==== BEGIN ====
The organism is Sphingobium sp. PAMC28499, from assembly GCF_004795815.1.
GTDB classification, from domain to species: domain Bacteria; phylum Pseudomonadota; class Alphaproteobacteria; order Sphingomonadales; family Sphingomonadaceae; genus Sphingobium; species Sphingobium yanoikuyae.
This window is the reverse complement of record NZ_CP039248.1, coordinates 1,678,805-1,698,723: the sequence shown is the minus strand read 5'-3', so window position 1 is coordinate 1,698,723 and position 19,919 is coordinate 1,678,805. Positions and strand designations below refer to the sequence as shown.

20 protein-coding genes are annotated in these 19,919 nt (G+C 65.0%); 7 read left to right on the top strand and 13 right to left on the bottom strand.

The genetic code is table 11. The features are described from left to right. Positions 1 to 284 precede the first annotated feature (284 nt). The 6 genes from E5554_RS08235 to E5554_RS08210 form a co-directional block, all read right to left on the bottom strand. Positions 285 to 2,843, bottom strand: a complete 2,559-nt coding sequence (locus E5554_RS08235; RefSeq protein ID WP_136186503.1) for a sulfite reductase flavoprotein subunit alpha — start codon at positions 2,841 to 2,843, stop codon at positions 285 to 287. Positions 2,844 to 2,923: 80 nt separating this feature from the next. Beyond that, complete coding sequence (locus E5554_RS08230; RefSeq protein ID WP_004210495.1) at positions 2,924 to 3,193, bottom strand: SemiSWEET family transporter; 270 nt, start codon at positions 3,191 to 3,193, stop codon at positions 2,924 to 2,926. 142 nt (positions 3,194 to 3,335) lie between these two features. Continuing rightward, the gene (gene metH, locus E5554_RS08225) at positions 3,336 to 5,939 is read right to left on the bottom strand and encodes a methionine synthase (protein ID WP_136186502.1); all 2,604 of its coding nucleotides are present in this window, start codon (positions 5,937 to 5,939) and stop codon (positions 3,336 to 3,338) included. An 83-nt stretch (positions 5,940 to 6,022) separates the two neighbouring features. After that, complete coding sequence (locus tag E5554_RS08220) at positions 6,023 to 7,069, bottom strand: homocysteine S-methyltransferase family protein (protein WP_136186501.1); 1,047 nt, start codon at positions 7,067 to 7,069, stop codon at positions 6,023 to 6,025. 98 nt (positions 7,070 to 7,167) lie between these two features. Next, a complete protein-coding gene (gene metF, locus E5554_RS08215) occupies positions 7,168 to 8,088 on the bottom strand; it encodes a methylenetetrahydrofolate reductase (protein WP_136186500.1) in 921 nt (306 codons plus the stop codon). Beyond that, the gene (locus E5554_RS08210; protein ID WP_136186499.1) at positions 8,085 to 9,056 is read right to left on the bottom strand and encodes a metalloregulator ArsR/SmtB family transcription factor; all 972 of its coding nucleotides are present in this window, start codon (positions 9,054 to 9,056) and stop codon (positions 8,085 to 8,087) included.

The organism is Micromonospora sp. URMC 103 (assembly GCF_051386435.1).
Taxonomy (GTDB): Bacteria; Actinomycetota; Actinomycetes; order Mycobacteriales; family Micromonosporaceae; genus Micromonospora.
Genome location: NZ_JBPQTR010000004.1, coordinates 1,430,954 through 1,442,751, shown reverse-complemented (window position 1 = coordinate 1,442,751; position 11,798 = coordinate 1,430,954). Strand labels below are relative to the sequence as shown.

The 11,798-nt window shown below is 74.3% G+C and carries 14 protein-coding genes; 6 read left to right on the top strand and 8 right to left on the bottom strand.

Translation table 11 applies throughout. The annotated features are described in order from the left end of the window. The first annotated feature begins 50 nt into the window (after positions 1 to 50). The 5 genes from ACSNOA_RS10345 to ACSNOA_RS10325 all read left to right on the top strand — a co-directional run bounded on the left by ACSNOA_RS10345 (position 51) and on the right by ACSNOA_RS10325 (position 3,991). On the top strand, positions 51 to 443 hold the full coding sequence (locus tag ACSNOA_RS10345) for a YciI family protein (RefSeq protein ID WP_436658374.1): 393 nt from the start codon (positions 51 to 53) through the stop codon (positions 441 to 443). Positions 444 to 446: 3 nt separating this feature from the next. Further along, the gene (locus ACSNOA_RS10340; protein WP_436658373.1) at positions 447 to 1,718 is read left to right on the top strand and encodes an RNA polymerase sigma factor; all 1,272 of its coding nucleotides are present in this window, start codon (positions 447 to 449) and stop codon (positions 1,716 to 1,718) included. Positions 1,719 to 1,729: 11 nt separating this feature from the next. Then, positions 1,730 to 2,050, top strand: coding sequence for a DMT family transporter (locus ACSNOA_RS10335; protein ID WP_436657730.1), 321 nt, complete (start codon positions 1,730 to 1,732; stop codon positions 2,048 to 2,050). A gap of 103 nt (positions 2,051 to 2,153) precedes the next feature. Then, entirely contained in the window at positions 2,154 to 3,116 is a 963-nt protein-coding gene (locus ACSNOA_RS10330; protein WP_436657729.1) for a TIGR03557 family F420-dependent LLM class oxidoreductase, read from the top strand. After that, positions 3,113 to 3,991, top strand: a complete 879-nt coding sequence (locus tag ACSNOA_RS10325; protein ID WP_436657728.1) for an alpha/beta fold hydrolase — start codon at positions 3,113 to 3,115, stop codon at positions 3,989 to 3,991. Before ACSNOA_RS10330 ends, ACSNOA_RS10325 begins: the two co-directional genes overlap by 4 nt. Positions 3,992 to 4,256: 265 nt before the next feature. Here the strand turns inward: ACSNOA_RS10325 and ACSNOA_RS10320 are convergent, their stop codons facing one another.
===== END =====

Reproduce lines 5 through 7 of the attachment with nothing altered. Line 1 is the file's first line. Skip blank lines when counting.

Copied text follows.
The genetic code is table 11. The features are described from left to right. Positions 1 to 284 precede the first annotated feature (284 nt). The 6 genes from E5554_RS08235 to E5554_RS08210 form a co-directional block, all read right to left on the bottom strand. Positions 285 to 2,843, bottom strand: a complete 2,559-nt coding sequence (locus E5554_RS08235; RefSeq protein ID WP_136186503.1) for a sulfite reductase flavoprotein subunit alpha — start codon at positions 2,841 to 2,843, stop codon at positions 285 to 287. Positions 2,844 to 2,923: 80 nt separating this feature from the next. Beyond that, complete coding sequence (locus E5554_RS08230; RefSeq protein ID WP_004210495.1) at positions 2,924 to 3,193, bottom strand: SemiSWEET family transporter; 270 nt, start codon at positions 3,191 to 3,193, stop codon at positions 2,924 to 2,926. 142 nt (positions 3,194 to 3,335) lie between these two features. Continuing rightward, the gene (gene metH, locus E5554_RS08225) at positions 3,336 to 5,939 is read right to left on the bottom strand and encodes a methionine synthase (protein ID WP_136186502.1); all 2,604 of its coding nucleotides are present in this window, start codon (positions 5,937 to 5,939) and stop codon (positions 3,336 to 3,338) included. An 83-nt stretch (positions 5,940 to 6,022) separates the two neighbouring features. After that, complete coding sequence (locus tag E5554_RS08220) at positions 6,023 to 7,069, bottom strand: homocysteine S-methyltransferase family protein (protein WP_136186501.1); 1,047 nt, start codon at positions 7,067 to 7,069, stop codon at positions 6,023 to 6,025. 98 nt (positions 7,070 to 7,167) lie between these two features. Next, a complete protein-coding gene (gene metF, locus E5554_RS08215) occupies positions 7,168 to 8,088 on the bottom strand; it encodes a methylenetetrahydrofolate reductase (protein WP_136186500.1) in 921 nt (306 codons plus the stop codon). Beyond that, the gene (locus E5554_RS08210; protein ID WP_136186499.1) at positions 8,085 to 9,056 is read right to left on the bottom strand and encodes a metalloregulator ArsR/SmtB family transcription factor; all 972 of its coding nucleotides are present in this window, start codon (positions 9,054 to 9,056) and stop codon (positions 8,085 to 8,087) included.

The organism is Micromonospora sp. URMC 103 (assembly GCF_051386435.1).
Taxonomy (GTDB): Bacteria; Actinomycetota; Actinomycetes; order Mycobacteriales; family Micromonosporaceae; genus Micromonospora.